Fedora 30 adds two new desktop environments for users with a graphical interface: Pantheon and Deepin. See the Desktop section for details.
In the next Fedora version (31) package
openldap-servers will no longer ship with support for
back-hdb. Users should migrate data to use
back-mdb instead, which is fully supported, developed, and encouraged as the replacement by OpenLDAP upstream.
Apache Jakarta ORO, Apache Jakarta Commons Regexp, Apache Jakarta Commons HttpClient, and Apache Avalon packages are intended to be eventually removed from Fedora, but are kept in Fedora for some additional, indeterminate time for various reasons including maintaining backwards compatibility. They are now considered deprecated and no new code should use them.
This package is obsolete software.
sonatype-oss-parent packages are intended to be eventually removed from Fedora, but are kept in Fedora for some additional, indeterminate time due to relatively large number of packages still depending on Sonatype OSS Parent. They are now considered deprecated and no new code should use them.
The last upstream release of Apache Maven 2.x was in November 2009, more than 9 years ago. Upstream declares that this version of Maven has reached its end of life, is no longer supported and that security vulnerability reports will not be addressed. It is still packaged in Fedora, but is deprecated and will be removed in one of the next releases.
The POSIX standard mandates the presence of certain encryption and hashing functions (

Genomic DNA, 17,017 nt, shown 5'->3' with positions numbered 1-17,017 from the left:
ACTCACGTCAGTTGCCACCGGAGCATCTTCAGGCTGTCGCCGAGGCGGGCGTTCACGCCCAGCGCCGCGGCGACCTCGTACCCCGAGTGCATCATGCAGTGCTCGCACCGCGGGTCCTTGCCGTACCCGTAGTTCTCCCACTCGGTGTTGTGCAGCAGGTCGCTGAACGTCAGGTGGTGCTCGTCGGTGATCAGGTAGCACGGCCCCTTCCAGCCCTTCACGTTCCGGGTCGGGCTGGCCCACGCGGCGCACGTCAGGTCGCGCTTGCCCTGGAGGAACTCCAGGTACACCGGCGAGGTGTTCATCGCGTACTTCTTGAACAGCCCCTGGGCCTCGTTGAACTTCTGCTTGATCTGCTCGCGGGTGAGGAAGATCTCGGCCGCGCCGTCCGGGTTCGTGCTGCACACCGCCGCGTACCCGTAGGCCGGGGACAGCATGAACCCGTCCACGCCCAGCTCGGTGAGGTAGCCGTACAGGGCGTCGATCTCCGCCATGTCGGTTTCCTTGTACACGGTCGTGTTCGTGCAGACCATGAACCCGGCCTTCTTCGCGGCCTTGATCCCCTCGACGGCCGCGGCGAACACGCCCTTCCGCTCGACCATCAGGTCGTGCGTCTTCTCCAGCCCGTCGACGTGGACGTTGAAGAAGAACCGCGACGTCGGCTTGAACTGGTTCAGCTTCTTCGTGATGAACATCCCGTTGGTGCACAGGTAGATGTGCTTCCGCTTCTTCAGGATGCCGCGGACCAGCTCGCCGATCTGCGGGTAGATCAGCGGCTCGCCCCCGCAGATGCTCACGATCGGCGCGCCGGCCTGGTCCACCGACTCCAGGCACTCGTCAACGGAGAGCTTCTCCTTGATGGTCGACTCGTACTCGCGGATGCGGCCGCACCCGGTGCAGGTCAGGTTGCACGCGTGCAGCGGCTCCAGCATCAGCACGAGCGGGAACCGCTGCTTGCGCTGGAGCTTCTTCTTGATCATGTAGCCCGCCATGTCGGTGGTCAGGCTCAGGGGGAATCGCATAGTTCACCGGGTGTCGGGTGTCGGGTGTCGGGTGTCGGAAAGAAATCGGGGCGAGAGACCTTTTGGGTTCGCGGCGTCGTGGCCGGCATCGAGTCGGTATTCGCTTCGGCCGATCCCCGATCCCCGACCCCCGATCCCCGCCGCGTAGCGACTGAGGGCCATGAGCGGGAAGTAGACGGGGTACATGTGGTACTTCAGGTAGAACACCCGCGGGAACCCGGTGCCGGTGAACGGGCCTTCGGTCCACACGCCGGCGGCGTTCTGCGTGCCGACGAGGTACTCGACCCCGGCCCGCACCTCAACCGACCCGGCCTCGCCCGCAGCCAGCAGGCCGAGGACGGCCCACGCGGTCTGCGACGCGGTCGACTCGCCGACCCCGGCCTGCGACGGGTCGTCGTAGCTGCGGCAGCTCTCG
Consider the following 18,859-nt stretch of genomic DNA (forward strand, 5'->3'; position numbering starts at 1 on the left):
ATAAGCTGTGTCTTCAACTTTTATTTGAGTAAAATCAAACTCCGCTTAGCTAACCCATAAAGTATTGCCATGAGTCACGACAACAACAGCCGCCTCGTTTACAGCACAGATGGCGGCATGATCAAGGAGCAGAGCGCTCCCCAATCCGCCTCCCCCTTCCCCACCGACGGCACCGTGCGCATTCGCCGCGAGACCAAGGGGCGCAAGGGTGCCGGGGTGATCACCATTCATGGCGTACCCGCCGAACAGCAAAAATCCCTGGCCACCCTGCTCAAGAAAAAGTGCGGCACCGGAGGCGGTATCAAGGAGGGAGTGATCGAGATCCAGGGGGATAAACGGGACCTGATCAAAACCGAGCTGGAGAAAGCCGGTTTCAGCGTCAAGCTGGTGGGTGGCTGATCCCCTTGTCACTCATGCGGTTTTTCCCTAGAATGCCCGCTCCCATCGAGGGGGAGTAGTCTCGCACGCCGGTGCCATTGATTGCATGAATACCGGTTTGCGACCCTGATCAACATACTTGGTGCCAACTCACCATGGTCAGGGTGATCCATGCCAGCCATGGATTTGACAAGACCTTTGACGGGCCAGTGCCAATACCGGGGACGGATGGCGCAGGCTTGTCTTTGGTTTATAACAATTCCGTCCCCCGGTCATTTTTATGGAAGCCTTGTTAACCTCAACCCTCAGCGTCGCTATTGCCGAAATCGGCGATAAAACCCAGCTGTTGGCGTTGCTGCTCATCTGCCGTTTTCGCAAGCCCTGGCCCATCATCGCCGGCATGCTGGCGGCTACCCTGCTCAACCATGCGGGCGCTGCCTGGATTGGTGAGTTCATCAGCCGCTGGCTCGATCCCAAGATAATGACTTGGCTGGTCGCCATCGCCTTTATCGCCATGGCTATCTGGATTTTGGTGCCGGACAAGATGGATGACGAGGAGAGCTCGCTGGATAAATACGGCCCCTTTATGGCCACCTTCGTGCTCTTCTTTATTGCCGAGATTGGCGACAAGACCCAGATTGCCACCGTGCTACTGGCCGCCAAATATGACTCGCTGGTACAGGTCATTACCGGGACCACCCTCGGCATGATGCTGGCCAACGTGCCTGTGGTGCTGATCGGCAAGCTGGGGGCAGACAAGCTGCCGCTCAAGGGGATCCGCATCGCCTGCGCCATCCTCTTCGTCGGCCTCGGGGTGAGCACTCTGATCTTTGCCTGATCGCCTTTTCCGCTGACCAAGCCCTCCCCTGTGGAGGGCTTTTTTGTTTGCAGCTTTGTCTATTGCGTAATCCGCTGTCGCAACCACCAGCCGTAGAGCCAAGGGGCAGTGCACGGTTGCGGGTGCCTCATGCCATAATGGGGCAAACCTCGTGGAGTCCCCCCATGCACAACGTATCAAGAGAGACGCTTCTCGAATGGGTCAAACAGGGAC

fcrypt) that rely on the DES encryption algorithm which today is widely considered insecure and insufficient for applications which require sane data encryption. Library headers have been changed so that it is not possible to compile code using those functions.
The version of the
libxcrypt package included with Fedora 30 now ships the
libcrypt.so.2 library that omits those legacy functions.
For backwards compatibility, the
libxcrypt-compat package which contains
libcrypt.so.1 is provided. If you are using a third-party application that links against those functions, or that is linked against glibc’s libcrypt, you may need to install the
libxcrypt-compat package manually.
In addition, those legacy functions have been replaced by stub implementations which immediately return an error when invoked. This means that it is still possible to execute binaries compiled to use those functions, but they cannot actually use those unsafe encryption algorithms silently.
The MongoDB database has recently changed its license from AGPL to a custom license called the Server Side Public License v1 (SSPL). Upon reviewing the new license, Fedora Project has determined that the the SSPL is not a free software license. As Fedora’s licensing policies prohibit the project from distributing non-free software, MongoDB would be impossible to update to new upstream versions, and it is therefore being removed from Fedora.
The following packages are being removed:
Other packages will remain in Fedora but will be adapted to MongoDB removal:
perl-MongoDB – adapted in 2.0.3-1.fc30
FreeIPA client and server packages have been using Python 3 by default since Fedora 27, but Python 2 packages have been provided until Fedora 29.
These packages are not used by FreeIPA, but they were provided for backwards compatibility, e.g. for Python 2 applications that used
python2-ipaclient to communicate with an IPA server.
Python 2 is being deprecated in Fedora 30 as documented in the Python section, and support is also being dropped from the upstream project in upcoming version 4.8.0. Continuing support for Python 2 is causing needless development and testing overhead and blocking improvements such as using the new Python-based
389-ds installer, use of Python 3 features, and so on. Therefore, the following packages are no longer available in Fedora 30: